Our communities are designed to help you focus your time and energy on what’s really important to you. For many, people are the most important thing. You’ll find it’s easy to maintain and strengthen existing relationships with family and friends, while fostering new connections.
The wealth of available experiences and resources also encourages goal setting. Goals give something to work toward and the motivation to achieve something that’s meaningful to you. We think you’ll agree it brings a sense of joy and fulfillment in a way few other things can do.
We call our locations “communities” for a reason: The people who live and work in our communities are all part of the Vitality family. From the moment you decide to make your move, you’ll find experts ready to make this transition easier than you ever imagined. After all, we’re all in this together.
Once you arrive, you’ll find it easy to call it “home.” We believe in fostering connections between our residents, their families, our staff, and the greater community. Everything from day-to-day experiences to special annual engagements serve to strengthen this network.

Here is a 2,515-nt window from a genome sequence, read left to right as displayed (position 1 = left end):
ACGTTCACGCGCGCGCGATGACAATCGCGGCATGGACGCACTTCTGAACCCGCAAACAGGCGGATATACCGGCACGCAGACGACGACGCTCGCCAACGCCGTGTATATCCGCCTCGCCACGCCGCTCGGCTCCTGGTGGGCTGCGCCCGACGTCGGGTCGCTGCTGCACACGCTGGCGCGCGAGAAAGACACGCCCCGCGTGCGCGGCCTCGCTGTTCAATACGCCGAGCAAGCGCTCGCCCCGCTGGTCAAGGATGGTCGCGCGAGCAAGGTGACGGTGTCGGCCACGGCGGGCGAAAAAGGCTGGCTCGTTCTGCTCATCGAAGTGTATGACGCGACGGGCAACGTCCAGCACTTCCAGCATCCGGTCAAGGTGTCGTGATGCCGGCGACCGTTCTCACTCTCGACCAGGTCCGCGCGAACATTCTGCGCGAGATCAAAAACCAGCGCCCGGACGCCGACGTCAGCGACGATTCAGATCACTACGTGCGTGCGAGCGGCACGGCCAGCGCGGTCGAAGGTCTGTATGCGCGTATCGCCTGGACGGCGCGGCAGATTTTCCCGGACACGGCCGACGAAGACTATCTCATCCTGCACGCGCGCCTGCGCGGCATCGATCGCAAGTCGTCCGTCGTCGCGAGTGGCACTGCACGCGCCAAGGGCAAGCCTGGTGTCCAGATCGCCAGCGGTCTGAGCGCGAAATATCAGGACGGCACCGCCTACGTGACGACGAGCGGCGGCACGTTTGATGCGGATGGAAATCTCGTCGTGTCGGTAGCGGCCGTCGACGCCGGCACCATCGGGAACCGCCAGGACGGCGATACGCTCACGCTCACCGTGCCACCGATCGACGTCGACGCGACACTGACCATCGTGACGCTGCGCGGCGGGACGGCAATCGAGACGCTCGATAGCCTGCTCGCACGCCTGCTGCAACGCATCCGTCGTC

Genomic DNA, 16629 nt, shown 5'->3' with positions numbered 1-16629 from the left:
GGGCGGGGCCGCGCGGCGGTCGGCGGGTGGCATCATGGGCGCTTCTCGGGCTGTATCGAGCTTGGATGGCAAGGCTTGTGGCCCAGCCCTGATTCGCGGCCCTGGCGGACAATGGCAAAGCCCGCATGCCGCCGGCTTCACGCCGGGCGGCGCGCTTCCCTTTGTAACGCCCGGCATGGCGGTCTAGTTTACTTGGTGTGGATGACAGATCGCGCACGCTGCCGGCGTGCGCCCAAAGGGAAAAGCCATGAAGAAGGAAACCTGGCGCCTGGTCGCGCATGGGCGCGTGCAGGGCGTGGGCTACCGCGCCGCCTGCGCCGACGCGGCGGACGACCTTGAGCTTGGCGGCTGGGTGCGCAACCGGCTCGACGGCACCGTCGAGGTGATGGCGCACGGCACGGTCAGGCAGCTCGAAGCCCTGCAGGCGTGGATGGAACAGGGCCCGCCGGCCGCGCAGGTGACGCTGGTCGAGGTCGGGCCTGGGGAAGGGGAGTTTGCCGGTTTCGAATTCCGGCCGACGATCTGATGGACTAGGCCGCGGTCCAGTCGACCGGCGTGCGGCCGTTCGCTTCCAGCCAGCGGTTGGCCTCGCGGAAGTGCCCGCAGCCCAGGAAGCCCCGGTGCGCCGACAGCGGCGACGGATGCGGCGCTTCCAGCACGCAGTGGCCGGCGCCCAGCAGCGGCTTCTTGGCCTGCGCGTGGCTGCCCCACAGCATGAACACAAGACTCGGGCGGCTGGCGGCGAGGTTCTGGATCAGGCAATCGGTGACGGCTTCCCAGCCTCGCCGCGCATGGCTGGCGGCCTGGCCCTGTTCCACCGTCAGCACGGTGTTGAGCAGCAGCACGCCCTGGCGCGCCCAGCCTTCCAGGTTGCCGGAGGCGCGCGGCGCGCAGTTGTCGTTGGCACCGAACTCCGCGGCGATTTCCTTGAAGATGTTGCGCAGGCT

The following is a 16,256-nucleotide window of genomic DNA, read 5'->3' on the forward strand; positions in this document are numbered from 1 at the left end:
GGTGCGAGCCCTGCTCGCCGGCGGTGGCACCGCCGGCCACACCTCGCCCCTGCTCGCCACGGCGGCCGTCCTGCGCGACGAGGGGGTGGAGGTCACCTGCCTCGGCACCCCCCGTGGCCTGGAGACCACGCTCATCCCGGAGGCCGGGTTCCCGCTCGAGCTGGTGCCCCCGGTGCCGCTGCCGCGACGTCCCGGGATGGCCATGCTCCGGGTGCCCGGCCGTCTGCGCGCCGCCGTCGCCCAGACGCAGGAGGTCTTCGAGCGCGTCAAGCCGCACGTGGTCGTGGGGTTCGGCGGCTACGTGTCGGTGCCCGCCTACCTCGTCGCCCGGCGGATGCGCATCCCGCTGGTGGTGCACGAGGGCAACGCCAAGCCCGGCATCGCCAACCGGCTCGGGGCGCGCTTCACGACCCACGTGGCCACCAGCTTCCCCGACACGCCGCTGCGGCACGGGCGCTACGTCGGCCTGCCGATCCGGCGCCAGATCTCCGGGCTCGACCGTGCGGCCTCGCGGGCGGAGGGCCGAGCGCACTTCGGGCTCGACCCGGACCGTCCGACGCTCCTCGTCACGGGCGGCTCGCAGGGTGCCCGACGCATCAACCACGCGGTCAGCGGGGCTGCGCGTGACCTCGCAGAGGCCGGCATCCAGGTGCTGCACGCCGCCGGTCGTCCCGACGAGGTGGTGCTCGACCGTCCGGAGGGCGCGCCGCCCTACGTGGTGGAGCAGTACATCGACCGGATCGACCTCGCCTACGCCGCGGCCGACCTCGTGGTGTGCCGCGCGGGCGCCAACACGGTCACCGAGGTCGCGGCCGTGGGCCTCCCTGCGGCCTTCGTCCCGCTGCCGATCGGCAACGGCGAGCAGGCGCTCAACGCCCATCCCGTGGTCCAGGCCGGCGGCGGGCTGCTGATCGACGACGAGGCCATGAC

Everyone finds fulfillment in different ways. Our goal is to provide you with as many opportunities as possible to continue what you’re passionate about, as well as find new activities that provide you gratification.
People make a place. Being surrounded by other adults looking to continuously improve themselves creates an inspiring living environment. You’ll find you have friends who encourage you to learn a new language or try yoga for the first time. Residents are constantly discovering new passions and exploring new ways to feel fulfilled on a daily basis.
Beyond meeting new friends, it is our priority to make your family feel welcome. Family can visit whenever it is convenient for you. We also plan a variety of family events to make it even easier for your loved ones to feel like part of the community, too.
If you are the adult child or spouse of a senior with Alzheimer's disease, you know how challenging the days can be. And how unpredictable. The very nature of the disease means an adult with dementia may have a great morning followed by an afternoon fraught with frustration and agitation.
There is growing concern among aging experts about the negative health impact of isolation and loneliness on older adults. Though technically speaking isolation and loneliness are separate conditions, obvious connections exist between the two.
When it comes to aging, language matters. The words we use to describe and label older members of society reflect our vision of their capabilities as well as their contributions. The descriptors with which we identify our parents and grandparents says a lot not only about them, but about us too.